The Libyan Nelson Mandela

Ahmed Al-Zubair al-Senussi, who in 2011 was awarded the Sakharov Human Rights award by the European Parliament, says a reconciliation process is the only path to peace in Libya

Despite not being a household name in Malta, Ahmed Al-Zubair al-Senussi, who was jailed for over three decades under Libyan dictator Muammar Gaddafi’s military regime, leaves a lasting impression on whoever crosses his path.

Senussi was interned for 31 years, nine of them alone in a dark room in a jail called the Black Horse in Tripoli, where he was tortured, before being moved in 1984 to the infamous Abu Salim jail where 1,300 prisoners were massacred in 1996.

Dubbed the “Nelson Mandela of Libya,” he is a descendant of Libya’s first and last monarch, King Idris, and one year after Gaddafi had seized power in a military coup in 1969, Senussi tried to overthrow the then popular Colonel.

Along with his brother and other collaborators, he sought to replace the Gaddafi government and give people a chance to choose between a monarchy or a constitutional republic but he was arrested and sentenced to death.

But in 1988 his sentence was commuted to an additional 13 years incarceration and he was released in 2001, making him the longest incarcerated prisoner in modern Libyan history.

Asked why he tried to overthrow Gaddafi, the soft-spoken Senussi says “It’s in the nature of military dictatorships to oppress the people and disrespect human rights. I wanted to change my country because I experienced the destruction of countries by military rule during my time serving in the Iraqi army in Syria and Iraq.”

The 82-year-old has undoubtedly been hardened by his imprisonment but he holds no animosity and in 2011 he was awarded the Sakharov Prize for Freedom of Thought by the European Parliament. 

Named after Soviet scientist and dissident Andrei Sakharov, the award was established in December 1988 by the European Parliament as a means to honour individuals or organisations who have dedicated their lives to the defence of human rights and freedom of thought. The first prize was awarded jointly to the South African Nelson Mandela and the Russian Anatoly Marchenko.

However, the parallels with the South African leader do not stop there. Senussi, who spent six more years in jail then Mandela, also believes that the only path to peace in Libya is reconciliation.

However, despite calls for a reconciliation process the response has been poor, Senussi said during an interview at the European Parliament’s office in Valletta.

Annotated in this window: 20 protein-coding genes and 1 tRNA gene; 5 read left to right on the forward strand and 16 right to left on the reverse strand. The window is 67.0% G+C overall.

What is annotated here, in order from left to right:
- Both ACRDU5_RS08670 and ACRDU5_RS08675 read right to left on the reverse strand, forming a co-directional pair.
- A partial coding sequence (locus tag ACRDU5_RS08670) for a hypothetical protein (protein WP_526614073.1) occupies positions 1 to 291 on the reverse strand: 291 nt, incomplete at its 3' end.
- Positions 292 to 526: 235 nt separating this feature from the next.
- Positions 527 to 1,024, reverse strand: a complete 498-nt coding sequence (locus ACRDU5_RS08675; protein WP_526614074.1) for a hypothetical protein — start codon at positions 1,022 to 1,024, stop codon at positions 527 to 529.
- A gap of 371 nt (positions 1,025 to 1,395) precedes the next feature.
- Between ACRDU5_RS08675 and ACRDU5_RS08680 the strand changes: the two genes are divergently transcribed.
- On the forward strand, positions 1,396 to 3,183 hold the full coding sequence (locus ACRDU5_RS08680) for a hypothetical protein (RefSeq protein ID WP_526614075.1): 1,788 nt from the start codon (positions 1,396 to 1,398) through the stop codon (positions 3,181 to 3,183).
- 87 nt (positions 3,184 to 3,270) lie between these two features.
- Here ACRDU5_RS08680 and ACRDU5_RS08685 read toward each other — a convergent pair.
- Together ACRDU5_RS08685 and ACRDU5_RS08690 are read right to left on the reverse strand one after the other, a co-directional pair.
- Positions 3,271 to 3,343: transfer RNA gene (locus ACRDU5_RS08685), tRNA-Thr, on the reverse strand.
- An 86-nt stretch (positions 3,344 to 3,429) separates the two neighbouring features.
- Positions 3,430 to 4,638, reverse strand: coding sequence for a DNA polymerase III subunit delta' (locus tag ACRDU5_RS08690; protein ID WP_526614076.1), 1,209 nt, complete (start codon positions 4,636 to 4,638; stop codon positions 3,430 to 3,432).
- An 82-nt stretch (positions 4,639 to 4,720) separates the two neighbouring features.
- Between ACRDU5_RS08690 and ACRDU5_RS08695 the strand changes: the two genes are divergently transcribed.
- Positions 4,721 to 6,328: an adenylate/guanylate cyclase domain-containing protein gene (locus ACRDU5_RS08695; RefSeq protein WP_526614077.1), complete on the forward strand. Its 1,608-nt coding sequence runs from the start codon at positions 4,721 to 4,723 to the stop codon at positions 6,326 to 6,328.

Denying that he supports the Barqa separatist movement in Eastern Libya, he declares unconditional support for a unified federal state.

 Senussi says that unlike in Tunisia, where the Arab Spring has led to a dynamic democracy which does not exclude Islamist parties, Gaddafi left behind him a stateless country.

“Gaddafi did great harm to Libya, he left no institutions to run the country,” Senussi says, adding that the rebuilding process will take time.

Quizzed on whether the rule of law can ever be established, he says “there are different regions and tribes fighting each other but if a reconciliation process, including tribal leaders, takes place things will settle down.”

Post-revolution Libya has been torn apart by warring militias who have been fighting for control of the country’s resources and territory, with the Misrata backed Libya Dawn militias establishing a parallel government to the legitimately elected administration in Tobruk.

But should the factions ruling Tripoli be involved in the reconciliation process?

“We want reconciliation with those who renounce violence and if the Misrata faction denounces violence they will be welcomed to the reconciliation process.”

But what about the attacks led by General Khalifa Haftar on Islamist militias and Libya Dawn? Aren’t those also violent actions?  

“I will not take sides. The country is in a state of war and if I take sides I would be labelling myself. I will instead express my ideas in Libya and abroad. If people accept my ideas I will push them forward but I do not have a militia or power, I only have my beliefs.”

Do things need to get worse before they become better? “It can’t be worse than it is now,” he says, adding that the international community needs to wake up from its slumber.

“The international community needs to apply pressure on warring militias, dry up their funding, stop selling them weapons and oil trading. We feel the international community has given up on us.”

Insisting that only justice will unite the country, Senussi says “the illegal Tripoli government is trying revive something illegal and Tripoli is in fact under the rule of militias and not a government. They did not win elections and since they do not accept the democratic process they’re trying to establish authority through force.”

Asked whether the House of Senussi and the descendants of King Idris have a role to play in today’s Libya, he says “I am the only Senussi who really did something to topple Gaddafi and most of my relatives are passive. The son of the crown prince, Idris bin Abdullah al-Senussi has claimed the throne many times but I would only support such claims if the people want him.”

On his time in jail, Senussi says that his faith helped him survive the solitude, the death of his wife and the anger.

“I put my trust in God, in Islam we have a Koran phrase which says ‘nothing will hurt us but what is meant to hurt us.’ Patience and survival are part of our religion and faith makes you stronger.”

He also admits that poetry helped him overcome the pain but a humble Senussi says that his brother, also imprisoned for over 18 years, is the real poet in the family.

Is he concerned with the presence of ISIS in Libya? “I don’t agree with violence, extremism or any form of discrimination. If you have an idea or ideology you can call for it but not impose it violently.”

More in National